Planning your pregnancy is key when you have a genetic disorder

Nov 19th 2007 Landon's Birthday

Nov 19th 2007 Landon’s Birthday

My son just celebrated his 8th birthday and I thought, “Damn, I am old!” No, not really, it instead got me thinking how unconventional my pregnancy actually was. Most of my friends are surprised by the news they were expecting and for them that’s ok. For others, including myself, extra care and planning must come into play before you conceive.

I have a genetic disorder called Phenylketonuria, PKU for short. To keep it simple, my body doesn’t break down protein correctly. For pregnant women with PKU, it is essential to maintain low Phe levels, which happens when you limit the protein you intake. Without proper treatment before and during pregnancy, developing congenital heart disease, growth retardation and microcephaly are just some of the concerns you face.

At our pre-conception appointment at the Maternal Fetal Medicine Clinic at Women & Infants, the doctors gave us a round of applause. Literally, clapped for 1 minute while we stared in disbelief. They wished other perspective parents who had genetic concerns would come in sooner like we had. Thanks to screenings such as Horizon genetic carrier screening, more couples at risk of having a child with a genetic disease are being detected earlier. This allows for diagnosis in the newborn period, prenatally and even pre-conception. To learn more about the benefits of Horizon genetic screenings click here.

genetic carrier screening

For 7 months prior to conception, I was poked and prodded weekly. I ate only 3-5 grams of protein a day from natural food. The rest was medical food that tasted like cardboard! Now that I think of it, I think actual cardboard might have tasted better. I drank a putrid amino acid formula and took 100 pills a day! I HATE pills period. Even at 32, I still ask for some medicine in liquid form. Finally, my Phe levels were safe. Although my levels were “safe” for a fetus, it did not mean our child would not inherit PKU. However, the chance was indeed lower.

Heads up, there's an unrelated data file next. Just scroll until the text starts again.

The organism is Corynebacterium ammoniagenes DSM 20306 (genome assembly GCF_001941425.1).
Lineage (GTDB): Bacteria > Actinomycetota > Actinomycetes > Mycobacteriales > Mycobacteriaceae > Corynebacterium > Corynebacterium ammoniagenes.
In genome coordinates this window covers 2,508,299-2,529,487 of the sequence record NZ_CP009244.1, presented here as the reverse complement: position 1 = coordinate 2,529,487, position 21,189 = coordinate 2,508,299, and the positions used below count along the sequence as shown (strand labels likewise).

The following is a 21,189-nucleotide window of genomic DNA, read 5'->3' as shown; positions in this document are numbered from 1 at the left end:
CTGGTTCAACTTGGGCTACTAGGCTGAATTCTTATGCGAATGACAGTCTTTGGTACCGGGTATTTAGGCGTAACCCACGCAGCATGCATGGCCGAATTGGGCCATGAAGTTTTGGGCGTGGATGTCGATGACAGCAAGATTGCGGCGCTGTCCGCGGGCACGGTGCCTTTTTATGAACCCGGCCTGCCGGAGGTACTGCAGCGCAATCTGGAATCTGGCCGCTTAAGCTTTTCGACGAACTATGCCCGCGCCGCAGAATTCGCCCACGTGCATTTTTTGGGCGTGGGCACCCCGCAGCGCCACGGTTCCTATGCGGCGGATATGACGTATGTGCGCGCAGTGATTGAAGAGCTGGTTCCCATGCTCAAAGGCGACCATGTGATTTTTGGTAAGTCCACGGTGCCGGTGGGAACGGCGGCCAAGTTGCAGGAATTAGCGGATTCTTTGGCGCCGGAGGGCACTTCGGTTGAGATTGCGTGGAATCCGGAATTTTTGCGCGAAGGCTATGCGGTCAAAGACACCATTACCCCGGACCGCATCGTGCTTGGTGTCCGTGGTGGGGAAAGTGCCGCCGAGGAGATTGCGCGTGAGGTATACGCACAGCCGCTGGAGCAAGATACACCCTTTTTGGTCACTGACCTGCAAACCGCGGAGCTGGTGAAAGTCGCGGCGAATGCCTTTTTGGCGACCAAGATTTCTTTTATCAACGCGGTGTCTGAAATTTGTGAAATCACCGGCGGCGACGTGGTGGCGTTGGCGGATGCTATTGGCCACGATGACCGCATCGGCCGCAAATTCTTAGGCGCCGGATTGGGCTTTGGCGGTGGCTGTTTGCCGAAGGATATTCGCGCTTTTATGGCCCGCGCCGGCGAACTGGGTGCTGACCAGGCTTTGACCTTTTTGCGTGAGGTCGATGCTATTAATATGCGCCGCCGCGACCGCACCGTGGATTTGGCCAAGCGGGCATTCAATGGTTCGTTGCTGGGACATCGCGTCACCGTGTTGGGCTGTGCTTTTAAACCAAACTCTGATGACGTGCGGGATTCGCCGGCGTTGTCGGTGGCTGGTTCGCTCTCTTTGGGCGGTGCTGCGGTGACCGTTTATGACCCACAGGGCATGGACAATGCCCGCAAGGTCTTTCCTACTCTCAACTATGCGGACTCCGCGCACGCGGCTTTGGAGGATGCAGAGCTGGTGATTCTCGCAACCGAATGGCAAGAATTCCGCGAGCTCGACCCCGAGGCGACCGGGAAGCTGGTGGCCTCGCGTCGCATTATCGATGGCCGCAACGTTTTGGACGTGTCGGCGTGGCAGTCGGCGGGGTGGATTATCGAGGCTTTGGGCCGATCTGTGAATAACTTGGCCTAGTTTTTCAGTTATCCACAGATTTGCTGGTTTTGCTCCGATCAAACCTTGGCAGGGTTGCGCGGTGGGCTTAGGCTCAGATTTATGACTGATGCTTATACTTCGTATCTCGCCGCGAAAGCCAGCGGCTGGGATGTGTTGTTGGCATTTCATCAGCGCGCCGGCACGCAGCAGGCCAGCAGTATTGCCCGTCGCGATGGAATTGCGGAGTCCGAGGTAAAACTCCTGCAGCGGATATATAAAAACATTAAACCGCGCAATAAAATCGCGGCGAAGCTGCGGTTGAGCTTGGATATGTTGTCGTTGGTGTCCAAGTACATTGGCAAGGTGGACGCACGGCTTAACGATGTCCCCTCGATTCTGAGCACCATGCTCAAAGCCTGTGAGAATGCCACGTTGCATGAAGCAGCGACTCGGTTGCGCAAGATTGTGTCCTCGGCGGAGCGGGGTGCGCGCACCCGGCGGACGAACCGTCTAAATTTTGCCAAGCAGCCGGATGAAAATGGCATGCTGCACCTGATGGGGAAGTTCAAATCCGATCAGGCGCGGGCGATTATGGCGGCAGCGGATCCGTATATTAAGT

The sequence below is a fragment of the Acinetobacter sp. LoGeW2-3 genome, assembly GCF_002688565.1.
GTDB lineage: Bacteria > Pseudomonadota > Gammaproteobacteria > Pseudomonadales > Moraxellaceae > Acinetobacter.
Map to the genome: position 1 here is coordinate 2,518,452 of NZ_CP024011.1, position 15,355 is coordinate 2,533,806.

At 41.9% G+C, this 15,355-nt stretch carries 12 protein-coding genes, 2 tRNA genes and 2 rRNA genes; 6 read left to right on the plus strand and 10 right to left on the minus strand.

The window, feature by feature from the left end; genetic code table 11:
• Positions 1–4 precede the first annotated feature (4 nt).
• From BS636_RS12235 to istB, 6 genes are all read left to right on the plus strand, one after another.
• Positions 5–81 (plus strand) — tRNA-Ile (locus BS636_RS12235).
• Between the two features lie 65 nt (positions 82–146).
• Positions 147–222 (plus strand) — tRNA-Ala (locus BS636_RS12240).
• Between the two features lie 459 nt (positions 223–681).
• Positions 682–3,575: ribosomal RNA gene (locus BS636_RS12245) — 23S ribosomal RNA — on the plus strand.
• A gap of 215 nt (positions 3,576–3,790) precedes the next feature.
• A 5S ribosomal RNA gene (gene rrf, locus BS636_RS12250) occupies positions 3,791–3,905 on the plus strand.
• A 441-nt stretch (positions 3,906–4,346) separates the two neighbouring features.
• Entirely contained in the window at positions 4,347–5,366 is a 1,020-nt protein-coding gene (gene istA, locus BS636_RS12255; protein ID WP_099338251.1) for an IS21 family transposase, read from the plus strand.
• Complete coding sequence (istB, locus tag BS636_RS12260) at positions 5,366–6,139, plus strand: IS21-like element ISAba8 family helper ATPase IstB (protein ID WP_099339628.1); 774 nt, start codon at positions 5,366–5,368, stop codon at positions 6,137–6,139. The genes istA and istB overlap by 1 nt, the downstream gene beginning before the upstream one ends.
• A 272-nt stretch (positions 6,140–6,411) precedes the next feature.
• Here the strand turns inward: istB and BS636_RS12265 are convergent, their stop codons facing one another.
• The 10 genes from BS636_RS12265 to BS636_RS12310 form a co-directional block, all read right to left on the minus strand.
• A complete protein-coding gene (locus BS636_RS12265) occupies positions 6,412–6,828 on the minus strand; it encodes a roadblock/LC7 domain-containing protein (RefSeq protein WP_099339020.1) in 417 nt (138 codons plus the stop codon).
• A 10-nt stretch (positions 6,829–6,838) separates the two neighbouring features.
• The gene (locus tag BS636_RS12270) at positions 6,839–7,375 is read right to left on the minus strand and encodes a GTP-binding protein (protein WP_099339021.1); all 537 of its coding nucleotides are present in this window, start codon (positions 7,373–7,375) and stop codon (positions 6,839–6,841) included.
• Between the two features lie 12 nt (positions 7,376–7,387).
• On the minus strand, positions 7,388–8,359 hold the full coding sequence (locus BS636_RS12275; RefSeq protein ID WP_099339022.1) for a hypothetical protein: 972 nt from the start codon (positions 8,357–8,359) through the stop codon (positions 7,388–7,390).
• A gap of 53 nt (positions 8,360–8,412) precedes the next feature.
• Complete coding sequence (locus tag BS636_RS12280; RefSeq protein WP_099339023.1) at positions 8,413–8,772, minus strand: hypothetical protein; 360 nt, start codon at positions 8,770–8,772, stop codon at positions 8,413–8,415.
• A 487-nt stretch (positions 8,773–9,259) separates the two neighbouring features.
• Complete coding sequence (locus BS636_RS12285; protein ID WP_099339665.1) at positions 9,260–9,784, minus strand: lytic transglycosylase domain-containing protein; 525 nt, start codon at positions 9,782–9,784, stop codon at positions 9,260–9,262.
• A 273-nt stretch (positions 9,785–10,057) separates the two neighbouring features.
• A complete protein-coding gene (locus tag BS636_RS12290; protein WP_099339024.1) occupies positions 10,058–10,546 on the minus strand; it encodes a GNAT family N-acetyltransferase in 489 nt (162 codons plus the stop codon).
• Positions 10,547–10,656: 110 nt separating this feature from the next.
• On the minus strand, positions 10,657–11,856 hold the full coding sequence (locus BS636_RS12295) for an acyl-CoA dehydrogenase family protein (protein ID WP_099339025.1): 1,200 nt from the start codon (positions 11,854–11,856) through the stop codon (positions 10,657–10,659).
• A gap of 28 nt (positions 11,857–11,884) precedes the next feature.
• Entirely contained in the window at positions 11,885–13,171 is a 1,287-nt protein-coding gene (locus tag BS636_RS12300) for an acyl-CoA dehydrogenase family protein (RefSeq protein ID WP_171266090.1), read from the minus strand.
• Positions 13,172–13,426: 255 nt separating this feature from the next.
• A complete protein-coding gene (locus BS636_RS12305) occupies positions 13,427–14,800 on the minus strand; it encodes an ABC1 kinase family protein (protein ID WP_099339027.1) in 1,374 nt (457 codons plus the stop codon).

Like I said before, some people plan in advance to start their families – for some, it’s a big surprise! When you’re thinking about starting your family, your doctor will often ask you about your family history. Since I am adopted, I don’t much about my family medical history. However, I am so thankful I did know about my PKU, which made me pro-active in my attempts to start a family. Did you know there might be surprises in your family tree? Genetic carrier screenings can help you make informed reproductive decisions as you start your family.

Because of my PKU, a genetic carrier screening was done to uncover a more accurate percentage that my unborn child would have PKU. At our genetic screening we learned our son could be born with a heart malfunction or cerebral palsy, among other things. I didn’t know it’s common for people to be carriers of 4-6 different recessive genetic conditions.

Flash forward to Nov 19th 2007; Landon John Friedman was born without PKU, although he is a carrier. This journey tested us physically, emotionally and financially. It was the journey of a lifetime, for it brought us to Landon. The moment you decide parenthood is for you, take control of your future pregnancy. You can never be too-informed, especially when it comes to the health of your unborn child.


 Namaste ~ Joy ( Landon’s Proud Mom)

Disclaimer: This is a sponsored post. However, all thoughts and opinions are my own.

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